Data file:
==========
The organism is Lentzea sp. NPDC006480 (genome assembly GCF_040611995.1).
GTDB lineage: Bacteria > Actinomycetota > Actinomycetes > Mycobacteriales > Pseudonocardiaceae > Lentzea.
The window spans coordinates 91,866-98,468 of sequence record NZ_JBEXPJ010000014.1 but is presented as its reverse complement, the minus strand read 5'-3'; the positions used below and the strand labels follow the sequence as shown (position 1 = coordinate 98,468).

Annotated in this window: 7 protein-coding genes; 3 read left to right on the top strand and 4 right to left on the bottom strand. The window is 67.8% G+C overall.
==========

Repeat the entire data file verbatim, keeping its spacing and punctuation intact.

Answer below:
The organism is Lentzea sp. NPDC006480 (genome assembly GCF_040611995.1).
GTDB lineage: Bacteria > Actinomycetota > Actinomycetes > Mycobacteriales > Pseudonocardiaceae > Lentzea.
The window spans coordinates 91,866-98,468 of sequence record NZ_JBEXPJ010000014.1 but is presented as its reverse complement, the minus strand read 5'-3'; the positions used below and the strand labels follow the sequence as shown (position 1 = coordinate 98,468).

Annotated in this window: 7 protein-coding genes; 3 read left to right on the top strand and 4 right to left on the bottom strand. The window is 67.8% G+C overall.